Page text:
A worker node is where Docker containers are deployed and used as machines, which plays host to the workloads that run on top of Kubernetes such as pods and containers. It is a component that receives commands from the Control-plane and creates services that actual workloads.
- Kubelet is an agent that is deployed on the node. It communicates with the API server which receives commands to be executed on the node and reports the status of the node to the control plane.
- Kube-proxy is responsible for routing network traffic to the appropriate container and manage the network communication between the node and the control plane, and load balancing the incoming/outcoming network traffic.
- Container runtime is the component that runs the containers deployed through pods. The most common container runtime is Docker.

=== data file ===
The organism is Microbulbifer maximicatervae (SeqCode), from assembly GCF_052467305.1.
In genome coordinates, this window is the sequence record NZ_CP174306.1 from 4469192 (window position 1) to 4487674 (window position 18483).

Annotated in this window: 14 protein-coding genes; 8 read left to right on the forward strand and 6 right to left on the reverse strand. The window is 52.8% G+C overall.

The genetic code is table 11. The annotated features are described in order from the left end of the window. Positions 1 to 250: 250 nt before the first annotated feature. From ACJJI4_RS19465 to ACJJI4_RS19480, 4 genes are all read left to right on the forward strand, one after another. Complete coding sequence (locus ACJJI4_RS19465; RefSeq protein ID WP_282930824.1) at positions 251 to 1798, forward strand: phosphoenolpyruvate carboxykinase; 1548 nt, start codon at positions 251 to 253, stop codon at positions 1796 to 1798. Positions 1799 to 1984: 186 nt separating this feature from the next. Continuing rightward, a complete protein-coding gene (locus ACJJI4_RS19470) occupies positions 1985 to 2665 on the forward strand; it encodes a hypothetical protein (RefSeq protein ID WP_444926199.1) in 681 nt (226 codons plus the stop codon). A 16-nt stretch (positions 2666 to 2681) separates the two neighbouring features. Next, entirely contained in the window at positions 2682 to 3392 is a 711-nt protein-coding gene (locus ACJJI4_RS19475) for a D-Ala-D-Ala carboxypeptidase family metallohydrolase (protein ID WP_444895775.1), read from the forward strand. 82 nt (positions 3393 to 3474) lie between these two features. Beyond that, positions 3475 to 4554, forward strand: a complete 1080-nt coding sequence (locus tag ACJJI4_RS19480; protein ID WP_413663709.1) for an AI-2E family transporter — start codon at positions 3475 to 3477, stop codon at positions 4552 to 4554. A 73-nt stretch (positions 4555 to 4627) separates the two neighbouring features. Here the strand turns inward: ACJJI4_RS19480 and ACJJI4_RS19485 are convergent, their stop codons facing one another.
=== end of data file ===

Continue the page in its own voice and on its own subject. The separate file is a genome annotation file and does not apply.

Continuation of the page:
Additionally, kubectl us a command-line tool that acts as a bridge between you and the Kubernetes API, allowing you to perform any operations on a Kubernetes cluster. It helps you to create the necessary HTTP requests based on the command you give it, send the HTTP requests to the Kubernetes APIm and parse the response from the Kubernetes API and presents it to you in a human-readable format.
Introducing AWS kOps
Managing a Kubernetes cluster across multiple regions and clouds can present a number of complex challenges — AWS kOps is a powerful tool that can help to simplify these tasks. Provisioning a Kubernetes cluster in cloud infrastructure can be challenging, as it requires dealing with instance groups, Route 53, ELBs… and more. kOps is a tool that streamlines the aforementioned process to set up a Kubernetes cluster in a production environment. It works by taking in certain parameters for the cluster and creating the necessary resources on the cloud to run the cluster. It has somewhat similarities to Terraform.
A KOPS-created Kubernetes cluster leverages the following AWS resource types:
- IAM Roles and Policies